Fertiliser explorer Kalium Lakes (ASX:KLL) is a close to locking in a $120 million loan to fund its Beyondie sulfate of potash (SOP) development project in Western Australia.

Kalium has inked non-binding terms with German-owned KfW IPEX-Bank, which is finalising its due diligence and has initiated its credit approval process, the company says.

This potential funding goes nicely with a $74 million pledge from the Northern Australian Infrastructure Fund (NAIF).

Kalium is one of a handful of ASX-listed juniors involved in the SOP projects where salt lake brines are to be tapped for the valuable fertiliser — and they are attracting strong investor interest on the back of the need-to-feed-the-world thematic.

It’s low cost, long life Beyondie SOP project will need $159 million to build an initial 82,000 tonnes a year operation.

An extra $125 million will be required down the track to ramp Beyondie up to 164,000 tonnes a year.

KfW IPEX-Bank is mandated to support key export industries, develop economic and social infrastructure, fund environmental and climate protection projects, and secure the supply of raw materials.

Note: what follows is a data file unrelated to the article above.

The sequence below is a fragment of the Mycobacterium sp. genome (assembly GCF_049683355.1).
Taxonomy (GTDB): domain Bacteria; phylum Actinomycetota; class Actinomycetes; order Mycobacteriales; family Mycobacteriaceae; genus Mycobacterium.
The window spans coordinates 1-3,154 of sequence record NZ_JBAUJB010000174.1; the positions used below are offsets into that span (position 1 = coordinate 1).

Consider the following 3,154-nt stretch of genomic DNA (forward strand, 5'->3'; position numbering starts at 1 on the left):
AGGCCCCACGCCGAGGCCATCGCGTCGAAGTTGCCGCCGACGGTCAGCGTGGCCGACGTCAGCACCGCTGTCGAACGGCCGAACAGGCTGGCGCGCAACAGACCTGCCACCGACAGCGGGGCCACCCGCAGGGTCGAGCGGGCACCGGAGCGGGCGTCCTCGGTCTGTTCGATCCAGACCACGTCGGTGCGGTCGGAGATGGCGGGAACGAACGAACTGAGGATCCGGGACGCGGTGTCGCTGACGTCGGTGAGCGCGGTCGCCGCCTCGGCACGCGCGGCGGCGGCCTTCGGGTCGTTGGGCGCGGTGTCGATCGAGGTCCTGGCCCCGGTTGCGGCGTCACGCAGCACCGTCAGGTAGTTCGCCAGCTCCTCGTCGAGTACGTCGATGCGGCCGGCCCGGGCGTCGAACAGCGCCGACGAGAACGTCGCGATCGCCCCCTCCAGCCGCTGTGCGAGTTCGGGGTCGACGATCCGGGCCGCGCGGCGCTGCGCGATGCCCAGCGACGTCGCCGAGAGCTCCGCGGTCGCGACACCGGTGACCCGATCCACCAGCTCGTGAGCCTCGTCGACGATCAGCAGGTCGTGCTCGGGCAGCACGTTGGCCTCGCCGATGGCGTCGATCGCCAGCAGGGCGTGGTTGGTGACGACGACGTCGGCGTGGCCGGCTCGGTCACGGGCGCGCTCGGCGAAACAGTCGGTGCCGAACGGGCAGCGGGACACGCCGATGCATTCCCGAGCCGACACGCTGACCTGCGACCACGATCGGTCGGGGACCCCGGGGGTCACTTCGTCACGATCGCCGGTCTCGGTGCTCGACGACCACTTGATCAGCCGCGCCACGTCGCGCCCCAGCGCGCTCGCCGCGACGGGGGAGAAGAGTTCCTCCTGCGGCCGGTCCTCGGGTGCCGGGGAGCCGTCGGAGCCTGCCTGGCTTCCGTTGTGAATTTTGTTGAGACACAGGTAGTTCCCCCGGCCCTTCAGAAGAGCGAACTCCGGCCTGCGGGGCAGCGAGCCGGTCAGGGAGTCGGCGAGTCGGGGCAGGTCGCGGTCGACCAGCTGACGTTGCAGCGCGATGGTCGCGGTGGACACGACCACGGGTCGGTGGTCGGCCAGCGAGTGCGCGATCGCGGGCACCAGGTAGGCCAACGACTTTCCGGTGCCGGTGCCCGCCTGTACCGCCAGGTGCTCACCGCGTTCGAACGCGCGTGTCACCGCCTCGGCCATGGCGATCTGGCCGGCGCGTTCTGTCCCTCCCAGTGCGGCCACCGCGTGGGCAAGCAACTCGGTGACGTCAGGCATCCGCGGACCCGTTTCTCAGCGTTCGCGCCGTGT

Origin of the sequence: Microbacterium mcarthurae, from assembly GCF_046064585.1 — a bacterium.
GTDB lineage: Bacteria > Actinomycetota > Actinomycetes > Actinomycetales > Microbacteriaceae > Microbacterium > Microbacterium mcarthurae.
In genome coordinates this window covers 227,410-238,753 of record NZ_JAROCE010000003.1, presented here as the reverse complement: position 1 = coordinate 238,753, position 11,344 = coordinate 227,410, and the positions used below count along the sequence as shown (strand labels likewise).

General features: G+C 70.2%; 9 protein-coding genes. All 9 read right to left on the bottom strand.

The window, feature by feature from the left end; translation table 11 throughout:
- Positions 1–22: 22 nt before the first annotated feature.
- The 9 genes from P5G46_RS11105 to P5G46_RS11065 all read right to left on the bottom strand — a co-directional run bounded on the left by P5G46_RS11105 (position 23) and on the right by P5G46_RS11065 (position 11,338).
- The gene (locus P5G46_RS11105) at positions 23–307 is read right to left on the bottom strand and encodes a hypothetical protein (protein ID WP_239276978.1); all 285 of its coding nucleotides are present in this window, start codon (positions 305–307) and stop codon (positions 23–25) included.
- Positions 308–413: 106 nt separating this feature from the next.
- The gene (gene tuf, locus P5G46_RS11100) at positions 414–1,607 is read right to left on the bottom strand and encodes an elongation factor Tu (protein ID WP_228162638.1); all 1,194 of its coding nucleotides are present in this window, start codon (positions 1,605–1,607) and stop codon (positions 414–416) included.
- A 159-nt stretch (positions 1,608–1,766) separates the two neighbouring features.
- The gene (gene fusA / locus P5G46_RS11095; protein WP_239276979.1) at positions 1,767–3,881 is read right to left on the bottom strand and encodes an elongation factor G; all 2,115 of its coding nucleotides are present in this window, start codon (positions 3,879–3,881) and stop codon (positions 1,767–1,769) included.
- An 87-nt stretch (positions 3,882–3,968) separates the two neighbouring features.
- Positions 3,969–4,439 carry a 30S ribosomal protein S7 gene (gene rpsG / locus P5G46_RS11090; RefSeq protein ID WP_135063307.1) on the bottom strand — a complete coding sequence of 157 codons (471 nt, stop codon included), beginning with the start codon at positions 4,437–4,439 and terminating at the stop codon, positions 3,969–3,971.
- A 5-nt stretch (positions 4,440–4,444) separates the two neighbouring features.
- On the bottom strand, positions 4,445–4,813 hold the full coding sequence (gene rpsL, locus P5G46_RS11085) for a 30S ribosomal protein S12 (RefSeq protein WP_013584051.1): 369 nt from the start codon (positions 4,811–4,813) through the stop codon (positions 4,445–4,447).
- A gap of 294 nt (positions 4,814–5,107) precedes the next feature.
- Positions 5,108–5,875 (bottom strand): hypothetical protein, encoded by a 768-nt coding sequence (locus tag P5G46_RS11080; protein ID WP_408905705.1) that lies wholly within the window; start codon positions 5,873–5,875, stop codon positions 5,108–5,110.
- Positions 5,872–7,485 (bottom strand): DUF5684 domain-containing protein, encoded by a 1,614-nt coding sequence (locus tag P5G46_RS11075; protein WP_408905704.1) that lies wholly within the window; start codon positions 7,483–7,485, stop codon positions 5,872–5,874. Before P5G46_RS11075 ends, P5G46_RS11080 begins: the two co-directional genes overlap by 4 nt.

The bank is funding Altech’s (ASX:ATC) high purity alumina (HPA) plant in Indonesia, and was appointed by TNG (ASX:TNG) to lead a $US600m debt raising to underpin the development of the Mt Peake vanadium-titanium-iron project.

Kibaran Resources (ASX:KNL) is also in “advanced discussions” with the bank to partially fund the development of its  Epanko graphite project in Tanzania.

The Kalium share price over the past 12 months.
The Kalium share price over the past 12 months.

Kalium Lakes boss Brett Hazelden says the funding is on attractive terms compared to traditional project financing.

“We are delighted with the level of support shown by the German and Australian governments for this incredible venture to produce a premium fertiliser which we know will benefit not just Australians but many other countries around the world,” he says.

“With the support of NAIF, KfW IPEX-Bank, Euler Hermes, our investors, management and staff, the development of Australia’s first Sulphate of Potash production is now one step closer.”